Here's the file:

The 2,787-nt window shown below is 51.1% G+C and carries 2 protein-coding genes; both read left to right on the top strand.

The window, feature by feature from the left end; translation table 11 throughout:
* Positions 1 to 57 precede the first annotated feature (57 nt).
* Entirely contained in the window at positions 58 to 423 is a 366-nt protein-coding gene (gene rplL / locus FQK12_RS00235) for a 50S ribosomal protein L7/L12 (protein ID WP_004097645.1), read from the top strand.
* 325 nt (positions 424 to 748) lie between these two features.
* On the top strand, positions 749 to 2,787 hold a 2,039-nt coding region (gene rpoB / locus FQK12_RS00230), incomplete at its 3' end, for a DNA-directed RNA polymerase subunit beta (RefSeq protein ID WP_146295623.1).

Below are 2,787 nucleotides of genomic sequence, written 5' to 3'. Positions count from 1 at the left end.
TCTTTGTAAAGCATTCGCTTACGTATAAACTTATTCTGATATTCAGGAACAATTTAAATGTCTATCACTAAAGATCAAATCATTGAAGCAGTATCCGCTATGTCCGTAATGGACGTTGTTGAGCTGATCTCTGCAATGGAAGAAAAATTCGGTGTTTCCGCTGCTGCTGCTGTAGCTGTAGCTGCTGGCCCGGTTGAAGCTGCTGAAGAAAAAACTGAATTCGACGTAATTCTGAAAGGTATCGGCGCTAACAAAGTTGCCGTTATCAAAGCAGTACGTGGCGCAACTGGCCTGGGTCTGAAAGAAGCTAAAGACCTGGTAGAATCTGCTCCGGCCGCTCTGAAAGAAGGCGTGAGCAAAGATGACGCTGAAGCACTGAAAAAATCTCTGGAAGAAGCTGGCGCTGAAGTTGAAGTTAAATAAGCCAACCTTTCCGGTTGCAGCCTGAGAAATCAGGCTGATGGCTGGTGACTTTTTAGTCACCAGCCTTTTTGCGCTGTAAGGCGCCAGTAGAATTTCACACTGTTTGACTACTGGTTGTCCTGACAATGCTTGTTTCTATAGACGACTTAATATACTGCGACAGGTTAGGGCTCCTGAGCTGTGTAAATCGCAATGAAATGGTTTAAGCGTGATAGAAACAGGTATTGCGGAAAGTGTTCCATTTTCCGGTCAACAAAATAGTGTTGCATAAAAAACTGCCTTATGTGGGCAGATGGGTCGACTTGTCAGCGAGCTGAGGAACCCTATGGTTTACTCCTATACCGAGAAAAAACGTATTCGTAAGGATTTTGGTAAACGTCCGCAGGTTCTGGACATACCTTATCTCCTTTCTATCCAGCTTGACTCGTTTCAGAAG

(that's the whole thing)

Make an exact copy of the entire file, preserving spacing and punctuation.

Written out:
The 2,787-nt window shown below is 51.1% G+C and carries 2 protein-coding genes; both read left to right on the top strand.

The window, feature by feature from the left end; translation table 11 throughout:
* Positions 1 to 57 precede the first annotated feature (57 nt).
* Entirely contained in the window at positions 58 to 423 is a 366-nt protein-coding gene (gene rplL / locus FQK12_RS00235) for a 50S ribosomal protein L7/L12 (protein ID WP_004097645.1), read from the top strand.
* 325 nt (positions 424 to 748) lie between these two features.
* On the top strand, positions 749 to 2,787 hold a 2,039-nt coding region (gene rpoB / locus FQK12_RS00230), incomplete at its 3' end, for a DNA-directed RNA polymerase subunit beta (RefSeq protein ID WP_146295623.1).

Below are 2,787 nucleotides of genomic sequence, written 5' to 3'. Positions count from 1 at the left end.
TCTTTGTAAAGCATTCGCTTACGTATAAACTTATTCTGATATTCAGGAACAATTTAAATGTCTATCACTAAAGATCAAATCATTGAAGCAGTATCCGCTATGTCCGTAATGGACGTTGTTGAGCTGATCTCTGCAATGGAAGAAAAATTCGGTGTTTCCGCTGCTGCTGCTGTAGCTGTAGCTGCTGGCCCGGTTGAAGCTGCTGAAGAAAAAACTGAATTCGACGTAATTCTGAAAGGTATCGGCGCTAACAAAGTTGCCGTTATCAAAGCAGTACGTGGCGCAACTGGCCTGGGTCTGAAAGAAGCTAAAGACCTGGTAGAATCTGCTCCGGCCGCTCTGAAAGAAGGCGTGAGCAAAGATGACGCTGAAGCACTGAAAAAATCTCTGGAAGAAGCTGGCGCTGAAGTTGAAGTTAAATAAGCCAACCTTTCCGGTTGCAGCCTGAGAAATCAGGCTGATGGCTGGTGACTTTTTAGTCACCAGCCTTTTTGCGCTGTAAGGCGCCAGTAGAATTTCACACTGTTTGACTACTGGTTGTCCTGACAATGCTTGTTTCTATAGACGACTTAATATACTGCGACAGGTTAGGGCTCCTGAGCTGTGTAAATCGCAATGAAATGGTTTAAGCGTGATAGAAACAGGTATTGCGGAAAGTGTTCCATTTTCCGGTCAACAAAATAGTGTTGCATAAAAAACTGCCTTATGTGGGCAGATGGGTCGACTTGTCAGCGAGCTGAGGAACCCTATGGTTTACTCCTATACCGAGAAAAAACGTATTCGTAAGGATTTTGGTAAACGTCCGCAGGTTCTGGACATACCTTATCTCCTTTCTATCCAGCTTGACTCGTTTCAGAAG